He makes for a striking figure, this cowboy on a horse and leading a wolf by a rope, and then he meets with some armed men who want to buy the wolf off him. Billy refuses. By and by the wolf is stolen and Billy, still feeling a strong sense of responsibility toward the animal goes out in search for it and finds her being used roughly to entertain the locals in dogfights. The scene is brutal and Billy is helpless in the face of such callousness.

Finally he returns to America and finds his home desolate. Knowing a great tragedy has occurred he goes out in search for answers. Boyd is staying with some neighbours and he finds out that they were robbed and both his parents were killed, most likely by the Indian he and Boyd met with at the start.

Both orphans now decide to go after their father’s stolen horses. They cross the border, now Billy’s second time, and consequently come upon their horses and manage to take them back after a gunfight. Then as they start heading for home they come upon a beautiful young girl who is obviously in trouble.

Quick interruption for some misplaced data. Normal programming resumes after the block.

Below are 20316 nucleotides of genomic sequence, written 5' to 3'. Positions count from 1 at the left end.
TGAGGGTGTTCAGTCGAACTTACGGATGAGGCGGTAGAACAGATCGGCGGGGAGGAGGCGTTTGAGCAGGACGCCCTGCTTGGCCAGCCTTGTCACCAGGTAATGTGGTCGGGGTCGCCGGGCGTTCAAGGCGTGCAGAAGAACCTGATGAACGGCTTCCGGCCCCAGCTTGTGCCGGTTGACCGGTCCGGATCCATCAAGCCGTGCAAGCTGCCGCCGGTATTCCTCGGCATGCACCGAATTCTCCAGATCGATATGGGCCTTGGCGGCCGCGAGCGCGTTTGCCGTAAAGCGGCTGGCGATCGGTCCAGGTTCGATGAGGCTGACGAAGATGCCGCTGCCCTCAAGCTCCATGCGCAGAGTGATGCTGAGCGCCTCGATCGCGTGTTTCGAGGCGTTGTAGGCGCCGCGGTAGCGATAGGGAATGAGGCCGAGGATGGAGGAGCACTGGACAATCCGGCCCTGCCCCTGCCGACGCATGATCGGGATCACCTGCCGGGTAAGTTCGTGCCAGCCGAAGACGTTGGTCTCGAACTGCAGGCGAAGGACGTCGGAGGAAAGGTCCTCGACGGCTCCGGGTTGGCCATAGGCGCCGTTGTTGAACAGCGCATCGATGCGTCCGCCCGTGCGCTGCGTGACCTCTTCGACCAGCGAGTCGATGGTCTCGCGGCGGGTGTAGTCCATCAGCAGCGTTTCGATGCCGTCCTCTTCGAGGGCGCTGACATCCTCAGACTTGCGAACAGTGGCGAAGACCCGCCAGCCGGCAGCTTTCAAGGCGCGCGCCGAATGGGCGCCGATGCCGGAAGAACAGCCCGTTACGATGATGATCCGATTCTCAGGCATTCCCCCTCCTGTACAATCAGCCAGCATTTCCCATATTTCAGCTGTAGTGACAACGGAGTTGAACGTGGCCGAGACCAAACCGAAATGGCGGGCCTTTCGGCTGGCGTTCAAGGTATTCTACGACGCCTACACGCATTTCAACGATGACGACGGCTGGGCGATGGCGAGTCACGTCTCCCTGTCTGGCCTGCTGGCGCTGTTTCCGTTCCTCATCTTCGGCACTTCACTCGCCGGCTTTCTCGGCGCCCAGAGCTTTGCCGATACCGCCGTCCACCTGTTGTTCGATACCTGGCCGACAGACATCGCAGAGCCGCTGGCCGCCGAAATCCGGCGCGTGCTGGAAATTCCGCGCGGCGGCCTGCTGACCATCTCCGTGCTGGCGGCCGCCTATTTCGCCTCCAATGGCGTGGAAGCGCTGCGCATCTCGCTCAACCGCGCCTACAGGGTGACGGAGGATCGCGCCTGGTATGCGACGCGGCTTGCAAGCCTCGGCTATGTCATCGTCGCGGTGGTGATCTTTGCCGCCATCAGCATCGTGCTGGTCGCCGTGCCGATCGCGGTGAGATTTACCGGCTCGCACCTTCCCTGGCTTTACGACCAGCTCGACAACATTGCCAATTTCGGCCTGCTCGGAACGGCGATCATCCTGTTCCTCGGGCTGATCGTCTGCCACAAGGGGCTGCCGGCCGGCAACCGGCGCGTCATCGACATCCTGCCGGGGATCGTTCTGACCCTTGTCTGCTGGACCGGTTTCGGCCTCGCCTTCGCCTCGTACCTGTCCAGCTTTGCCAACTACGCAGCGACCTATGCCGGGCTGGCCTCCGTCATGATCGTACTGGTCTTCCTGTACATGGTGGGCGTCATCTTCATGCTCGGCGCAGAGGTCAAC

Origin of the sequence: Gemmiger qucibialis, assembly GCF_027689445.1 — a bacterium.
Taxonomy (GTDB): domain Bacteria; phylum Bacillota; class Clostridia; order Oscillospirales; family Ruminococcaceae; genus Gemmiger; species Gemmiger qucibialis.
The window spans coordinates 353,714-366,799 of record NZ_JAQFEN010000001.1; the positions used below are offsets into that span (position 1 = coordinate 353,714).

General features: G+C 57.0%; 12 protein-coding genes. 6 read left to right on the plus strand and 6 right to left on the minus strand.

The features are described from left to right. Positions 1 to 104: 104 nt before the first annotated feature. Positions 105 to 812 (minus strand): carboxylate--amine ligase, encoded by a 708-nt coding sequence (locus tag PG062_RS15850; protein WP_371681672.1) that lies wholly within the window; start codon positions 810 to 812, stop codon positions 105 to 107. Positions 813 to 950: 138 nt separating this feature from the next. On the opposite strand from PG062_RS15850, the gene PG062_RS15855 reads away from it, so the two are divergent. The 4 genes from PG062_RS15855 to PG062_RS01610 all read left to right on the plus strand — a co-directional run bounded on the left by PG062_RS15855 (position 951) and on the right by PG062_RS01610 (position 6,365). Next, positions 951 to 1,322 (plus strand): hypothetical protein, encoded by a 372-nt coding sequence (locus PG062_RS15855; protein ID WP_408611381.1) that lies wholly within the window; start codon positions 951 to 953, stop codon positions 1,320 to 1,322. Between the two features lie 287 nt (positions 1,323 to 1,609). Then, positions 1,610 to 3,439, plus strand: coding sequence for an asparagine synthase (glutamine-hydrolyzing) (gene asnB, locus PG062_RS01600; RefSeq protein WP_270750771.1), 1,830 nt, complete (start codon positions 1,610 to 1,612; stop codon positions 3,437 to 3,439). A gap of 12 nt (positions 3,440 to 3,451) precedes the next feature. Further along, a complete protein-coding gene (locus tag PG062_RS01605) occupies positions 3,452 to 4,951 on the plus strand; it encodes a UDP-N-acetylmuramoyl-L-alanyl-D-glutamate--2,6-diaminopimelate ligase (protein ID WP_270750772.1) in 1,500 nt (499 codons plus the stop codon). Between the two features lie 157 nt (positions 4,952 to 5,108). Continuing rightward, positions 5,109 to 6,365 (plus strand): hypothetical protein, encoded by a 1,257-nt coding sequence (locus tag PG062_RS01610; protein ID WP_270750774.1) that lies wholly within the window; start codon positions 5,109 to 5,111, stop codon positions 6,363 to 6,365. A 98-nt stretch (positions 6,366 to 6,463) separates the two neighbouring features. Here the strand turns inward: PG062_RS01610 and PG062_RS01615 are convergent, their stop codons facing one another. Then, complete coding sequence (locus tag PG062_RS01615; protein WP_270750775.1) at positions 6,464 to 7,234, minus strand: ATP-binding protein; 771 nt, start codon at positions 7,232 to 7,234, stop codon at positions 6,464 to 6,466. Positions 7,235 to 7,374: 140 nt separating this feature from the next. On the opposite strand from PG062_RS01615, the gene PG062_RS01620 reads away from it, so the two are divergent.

Boyd convinces Billy to rescue her and together all 3 continue on. But while Boyd, recalcitrant and difficult to reason with, is enamoured by the girl, who is a revolutionary in the war, Billy is left to watch helplessly as his brother falls in love with her despite his warnings against it. Boyd is then shot through the chest by pursuing gunmen, leaving Billy to carry his dying brother on his horse in an attempt to get away.

He comes upon labourers in a truck, and when it seems his pursuers will not let up with their quest to capture he and Boyd, Billy hands over his brother to the men and rides in a different direction to lead off the gunmen.